How to Plan an Epic Summer Trip to a National Park

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Has it been your dream to plan a summer trip to a national park? Do you love hiking trails and nature? The National Park Services reported a whopping 4% increase from last year with more than 300 million people flocking to the parks, looking for some time outdoors after being stuck inside. If you’re one of those people, this article is just the ticket to help you find the best places to stay, which nature trails to hike, and how to obtain time entry passes that will make your summer vacation truly memorable.

Best Times to Plan a Visit

People looking to plan a summer trip need to book early, as the influx to even the lesser-known parks such as Glacier or Lassen Volcanic is on the rise. If you are looking to stay for the duration of your vacation, you need to know where the best and most affordable places to stay are and which are the best activities to participate in.

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If you are a natural early riser, then Yellowstone is the place to visit for your summer trip. If you want to beat the crowds and visit places such as Delicate Arch or Arches’ Window you need to get there early, as people generally start to arrive around mid to late morning. People looking to slow down their pace of life should visit Yosemite National Park, as this is best seen up close and personal and not in a vehicle.

Timed Entry Passes

Timed entry passes are very useful if you’re looking to get to exactly where you go. These passes allow entry within a two-hour window. However, visitors need to note that this excludes the fee for entry to the park.  This fee will be waived if you have a reservation in place to stay at the park or are going in for a specific activity.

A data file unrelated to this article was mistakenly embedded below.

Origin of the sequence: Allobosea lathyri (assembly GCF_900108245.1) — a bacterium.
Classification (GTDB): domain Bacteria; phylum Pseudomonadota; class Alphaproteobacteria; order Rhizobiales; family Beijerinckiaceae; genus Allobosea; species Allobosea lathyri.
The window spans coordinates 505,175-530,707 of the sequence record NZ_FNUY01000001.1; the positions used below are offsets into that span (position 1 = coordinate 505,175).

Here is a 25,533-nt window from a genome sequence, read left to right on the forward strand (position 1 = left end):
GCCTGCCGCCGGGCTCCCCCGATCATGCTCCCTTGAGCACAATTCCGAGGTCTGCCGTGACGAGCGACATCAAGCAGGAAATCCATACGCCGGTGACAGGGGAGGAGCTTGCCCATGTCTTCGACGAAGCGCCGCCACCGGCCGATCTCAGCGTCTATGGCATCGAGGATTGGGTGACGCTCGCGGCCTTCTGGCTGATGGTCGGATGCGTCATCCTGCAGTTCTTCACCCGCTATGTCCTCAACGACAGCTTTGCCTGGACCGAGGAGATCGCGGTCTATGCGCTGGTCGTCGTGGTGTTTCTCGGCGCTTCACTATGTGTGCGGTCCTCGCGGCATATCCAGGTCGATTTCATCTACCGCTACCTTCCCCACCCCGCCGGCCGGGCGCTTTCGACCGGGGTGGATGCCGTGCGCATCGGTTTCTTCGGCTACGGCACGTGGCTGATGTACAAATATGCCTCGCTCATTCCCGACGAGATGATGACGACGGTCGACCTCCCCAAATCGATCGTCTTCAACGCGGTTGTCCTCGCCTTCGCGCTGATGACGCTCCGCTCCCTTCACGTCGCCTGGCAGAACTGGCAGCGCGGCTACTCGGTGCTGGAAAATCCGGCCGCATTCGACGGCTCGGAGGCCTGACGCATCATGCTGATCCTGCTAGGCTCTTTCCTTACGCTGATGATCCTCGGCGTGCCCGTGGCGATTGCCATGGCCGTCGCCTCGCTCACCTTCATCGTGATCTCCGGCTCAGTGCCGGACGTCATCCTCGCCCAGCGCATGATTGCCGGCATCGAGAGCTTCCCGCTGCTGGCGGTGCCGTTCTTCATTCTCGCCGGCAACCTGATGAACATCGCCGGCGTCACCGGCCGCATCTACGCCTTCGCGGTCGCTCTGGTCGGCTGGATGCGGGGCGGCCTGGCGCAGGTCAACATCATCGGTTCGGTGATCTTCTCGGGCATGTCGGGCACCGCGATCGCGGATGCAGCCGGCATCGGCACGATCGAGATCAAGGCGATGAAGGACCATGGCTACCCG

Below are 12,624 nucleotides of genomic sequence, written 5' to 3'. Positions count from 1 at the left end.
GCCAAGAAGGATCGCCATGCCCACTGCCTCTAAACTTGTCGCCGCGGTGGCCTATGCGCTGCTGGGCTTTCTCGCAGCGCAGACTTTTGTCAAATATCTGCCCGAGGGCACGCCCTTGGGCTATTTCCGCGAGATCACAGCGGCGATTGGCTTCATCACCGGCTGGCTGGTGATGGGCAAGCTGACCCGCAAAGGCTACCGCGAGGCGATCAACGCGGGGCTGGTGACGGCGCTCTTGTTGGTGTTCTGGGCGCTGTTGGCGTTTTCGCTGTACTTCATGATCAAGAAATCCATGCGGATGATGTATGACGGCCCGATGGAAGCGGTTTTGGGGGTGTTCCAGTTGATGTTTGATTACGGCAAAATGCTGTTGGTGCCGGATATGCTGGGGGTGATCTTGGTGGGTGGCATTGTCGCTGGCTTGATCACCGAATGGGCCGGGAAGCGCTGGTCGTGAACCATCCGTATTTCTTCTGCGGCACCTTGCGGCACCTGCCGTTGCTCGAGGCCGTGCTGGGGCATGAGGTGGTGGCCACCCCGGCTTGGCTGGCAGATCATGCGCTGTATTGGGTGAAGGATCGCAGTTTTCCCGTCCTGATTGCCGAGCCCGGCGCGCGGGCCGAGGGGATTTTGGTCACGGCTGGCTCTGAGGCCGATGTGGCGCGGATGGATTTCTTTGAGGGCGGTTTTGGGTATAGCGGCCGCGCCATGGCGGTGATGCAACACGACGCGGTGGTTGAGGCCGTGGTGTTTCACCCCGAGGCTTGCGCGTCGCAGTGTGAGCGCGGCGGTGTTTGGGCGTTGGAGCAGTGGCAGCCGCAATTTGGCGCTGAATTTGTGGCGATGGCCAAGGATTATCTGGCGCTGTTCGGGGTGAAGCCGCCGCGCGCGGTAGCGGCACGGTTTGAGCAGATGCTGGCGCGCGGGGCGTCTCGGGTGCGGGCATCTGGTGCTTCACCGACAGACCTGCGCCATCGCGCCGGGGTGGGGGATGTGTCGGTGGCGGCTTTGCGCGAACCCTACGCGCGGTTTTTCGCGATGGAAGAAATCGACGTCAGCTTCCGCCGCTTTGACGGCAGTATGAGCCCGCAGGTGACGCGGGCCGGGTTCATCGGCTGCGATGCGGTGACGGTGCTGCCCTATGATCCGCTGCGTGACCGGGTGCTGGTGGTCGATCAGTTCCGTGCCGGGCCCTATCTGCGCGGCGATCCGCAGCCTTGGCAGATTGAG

Several parks have timed entry systems, such as Arches in Utah, Glacier in Montana, Mount Rainier in Washington State, and Rocky Mountain in Colorado. These reservations help control how many people and vehicles are in the park at once so you can enjoy your experience more.

State Parks and National Forests

Sometimes getting a reservation for a park in the summer is tricky and you may not snag one in time. if this happens to you, you can try visiting a state park or a national forest instead. They’re usually less crowded and popular than the national parks but have similar sights to see.

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A good example of this is Bryce Canyon in Utah. This place is often packed with visitors, but a mere 15 minutes away is Dixie National Forest, which has very similar scenes to see with way fewer people. With a little bit of planning, your national park summer adventure will be the trip of a lifetime!